Soon, I was completely hooked. The film very slowly and very carefully builds up a really otherworldly atmosphere - this isn't a movie about aliens, zombies, elves or whatever product of fantasy-land may come to your mind - no, you find yourself looking almost at a mirror of the real world. And yet, it is so otherworldly, almost like you are looking into a parallel dimension where everything is so bleak and greyscale....I found this type of cinematography fascinating and it is probably the best part of the whole film.
As the film progresses, I began to feel as if whatever color was left was drained away more and more - just like the will to live is drained away from the protagonists by the creatures that have been unleashed. I also found the concept of these foes unleashed through the communication network and how suddenly this makes us very, very, very vulnerable in a city, to be very frightening.
The film gets better and better as it progresses, at one point even bringing about a post-apocalyptic cityscape and a desperate race to the heart of darkness to destroy the foe...but the ending "aka Plan B", somehow makes the previous efforts of our heroes questionable at the end of the day, because it is left in the dark whether they were fruitful or not, and I think they could have gone with Plan B from the beginning itself.
The film throws up many questions at the confusing ending, but overall, I would definitely recommend it for people who like depressing atmospheres and suspense and want to watch something strangely familiar, yet otherworldly at the same time.
on 28 November 2011
Never heard of this film before I saw it in my local DVD store, but was interested by the synopsis on the back. Its basically your regular horror movie at first, with the twist being the ghosts get you through electronic gadgetry (mobile phones, laptops etc). But half-way through turns into a completely different film, instead of generic killing the cast of one by one, it morphs into an apocalyptic film and much better for it. I started off being bored and wondering why I had wasted £12 but ended up at the end of the movie utterly thrilled.
on 6 January 2015
I watched this on a lazy afternoon off work ... i am a horror fan and wasn't expecting much from this film as it's rated 15 ... but i was surprisingly pleased with it's story line and acting. Hey ... i'm not saying it's Great but i didn't fall asleep and found it quite interesting.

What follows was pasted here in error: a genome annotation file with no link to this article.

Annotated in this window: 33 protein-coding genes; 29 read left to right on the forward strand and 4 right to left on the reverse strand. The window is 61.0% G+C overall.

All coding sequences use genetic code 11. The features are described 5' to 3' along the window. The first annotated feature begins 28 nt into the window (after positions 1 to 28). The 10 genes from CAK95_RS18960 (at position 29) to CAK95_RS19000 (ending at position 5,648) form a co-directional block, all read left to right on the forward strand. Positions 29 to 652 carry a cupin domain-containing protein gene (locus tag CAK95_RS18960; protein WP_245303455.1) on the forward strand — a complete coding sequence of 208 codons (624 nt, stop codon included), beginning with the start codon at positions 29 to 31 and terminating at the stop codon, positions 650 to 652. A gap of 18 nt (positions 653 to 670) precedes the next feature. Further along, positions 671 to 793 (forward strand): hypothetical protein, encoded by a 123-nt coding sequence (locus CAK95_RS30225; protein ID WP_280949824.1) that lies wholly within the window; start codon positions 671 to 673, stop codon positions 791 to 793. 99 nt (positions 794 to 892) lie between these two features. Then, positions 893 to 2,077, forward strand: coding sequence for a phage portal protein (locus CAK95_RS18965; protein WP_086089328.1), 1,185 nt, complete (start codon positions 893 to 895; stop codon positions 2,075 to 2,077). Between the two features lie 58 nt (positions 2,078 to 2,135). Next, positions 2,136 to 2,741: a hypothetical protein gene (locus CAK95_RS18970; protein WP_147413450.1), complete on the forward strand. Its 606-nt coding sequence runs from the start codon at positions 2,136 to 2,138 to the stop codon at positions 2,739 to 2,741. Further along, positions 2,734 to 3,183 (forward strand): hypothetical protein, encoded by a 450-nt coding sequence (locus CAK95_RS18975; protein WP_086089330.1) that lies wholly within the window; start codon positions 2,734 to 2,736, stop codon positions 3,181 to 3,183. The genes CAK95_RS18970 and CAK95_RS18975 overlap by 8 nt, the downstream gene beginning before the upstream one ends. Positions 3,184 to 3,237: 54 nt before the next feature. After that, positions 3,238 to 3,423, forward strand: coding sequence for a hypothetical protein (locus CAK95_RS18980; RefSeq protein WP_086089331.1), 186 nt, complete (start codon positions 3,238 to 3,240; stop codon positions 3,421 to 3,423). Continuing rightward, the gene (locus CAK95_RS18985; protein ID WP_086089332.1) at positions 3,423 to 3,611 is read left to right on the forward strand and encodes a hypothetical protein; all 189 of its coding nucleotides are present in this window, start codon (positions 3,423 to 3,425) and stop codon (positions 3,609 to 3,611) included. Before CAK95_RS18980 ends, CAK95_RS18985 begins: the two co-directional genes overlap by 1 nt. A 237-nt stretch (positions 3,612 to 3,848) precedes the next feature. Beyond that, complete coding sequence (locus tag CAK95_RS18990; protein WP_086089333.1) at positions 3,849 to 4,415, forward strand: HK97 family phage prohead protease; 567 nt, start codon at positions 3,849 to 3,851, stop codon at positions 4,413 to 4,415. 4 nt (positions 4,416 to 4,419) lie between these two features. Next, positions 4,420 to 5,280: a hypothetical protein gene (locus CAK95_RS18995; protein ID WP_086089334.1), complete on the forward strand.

The 'Grabbing Hands' scene was Eerie and really well shot.
I will probably hire the Original which i think was Japanese as that may be scarier.
I wouldn't hire this again but if it were on TV i would watch it again!
on 7 August 2010
The main thing that I think of when remembering this film is the atmosphere. The direction, combined with the photograpy, make sure that the feeling is one of downbeat fear and dread. As our heroes realise that something they can't see is triggering an abnormal spike in bizarre deaths, they try to find out what it is before the disturbing phenomenon can spread any faster.
With this remake script of the Japanese original co-written by Wes Craven, it's unusual that this film doesn't veer towards one of his normal extremes of brutal savagery or camp comedy. About the only fingerprints that he leaves are with the social commentary, which was aleady an integral part of the tale, re- the media.
I found this actually worked very well as a horror for two reasons: The heavy atmosphere of downbeat despair from the victims before their demise was chillingly potrayed. And when the bad guys are revealed, and their methods of attack made clear, they're very frightening and intimidating with a real seige atmosphere kicking in.
It's VERY bleak, depressing and dark, but it's also well done and memorable. Not all horror should have a chirpy or jumpy ending. This doesn't.
on 4 March 2008
Possibly the least scary horror film I have ever seen. After about 20 minutes I was ready to turn it off, but I thought, I've paid for it, I may as well watch it. That was a mistake on two counts. The script was awful, embarrassingly so in places, and I think they could've put a baseball cap on a chimpanzee and it would've done a better job in the directors chair.
How anyone can give this this stink anything but 1 star is beyond me. (I think 1 star is generous, but I can't give zero. If I could, I would)
If anyone was actually scared by this, I think you possibly have some kind of nervous disorder.
Another reviewer stated it's about as scary as Scooby Doo. I'd go along with that. The acting was better in Scooby Doo though.
Pathetic beyond belief.
Buy something else.